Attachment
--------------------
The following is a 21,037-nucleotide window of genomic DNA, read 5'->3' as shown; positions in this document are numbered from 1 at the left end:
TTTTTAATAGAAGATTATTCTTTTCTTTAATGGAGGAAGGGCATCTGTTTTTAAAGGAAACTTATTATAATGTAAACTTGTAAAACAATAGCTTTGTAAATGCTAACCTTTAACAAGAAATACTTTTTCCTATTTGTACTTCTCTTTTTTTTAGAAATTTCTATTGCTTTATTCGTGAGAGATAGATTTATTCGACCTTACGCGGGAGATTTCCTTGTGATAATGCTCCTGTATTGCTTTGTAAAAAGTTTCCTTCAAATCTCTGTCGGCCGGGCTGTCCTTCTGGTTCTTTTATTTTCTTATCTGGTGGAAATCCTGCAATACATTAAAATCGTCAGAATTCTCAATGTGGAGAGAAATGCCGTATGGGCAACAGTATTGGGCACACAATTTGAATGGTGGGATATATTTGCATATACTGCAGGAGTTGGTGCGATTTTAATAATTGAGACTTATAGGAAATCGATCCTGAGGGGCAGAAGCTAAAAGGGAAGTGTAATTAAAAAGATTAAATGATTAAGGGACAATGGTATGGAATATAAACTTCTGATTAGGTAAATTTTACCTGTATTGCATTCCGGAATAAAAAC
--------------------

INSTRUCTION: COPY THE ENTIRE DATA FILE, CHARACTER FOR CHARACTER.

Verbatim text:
The following is a 21,037-nucleotide window of genomic DNA, read 5'->3' as shown; positions in this document are numbered from 1 at the left end:
TTTTTAATAGAAGATTATTCTTTTCTTTAATGGAGGAAGGGCATCTGTTTTTAAAGGAAACTTATTATAATGTAAACTTGTAAAACAATAGCTTTGTAAATGCTAACCTTTAACAAGAAATACTTTTTCCTATTTGTACTTCTCTTTTTTTTAGAAATTTCTATTGCTTTATTCGTGAGAGATAGATTTATTCGACCTTACGCGGGAGATTTCCTTGTGATAATGCTCCTGTATTGCTTTGTAAAAAGTTTCCTTCAAATCTCTGTCGGCCGGGCTGTCCTTCTGGTTCTTTTATTTTCTTATCTGGTGGAAATCCTGCAATACATTAAAATCGTCAGAATTCTCAATGTGGAGAGAAATGCCGTATGGGCAACAGTATTGGGCACACAATTTGAATGGTGGGATATATTTGCATATACTGCAGGAGTTGGTGCGATTTTAATAATTGAGACTTATAGGAAATCGATCCTGAGGGGCAGAAGCTAAAAGGGAAGTGTAATTAAAAAGATTAAATGATTAAGGGACAATGGTATGGAATATAAACTTCTGATTAGGTAAATTTTACCTGTATTGCATTCCGGAATAAAAAC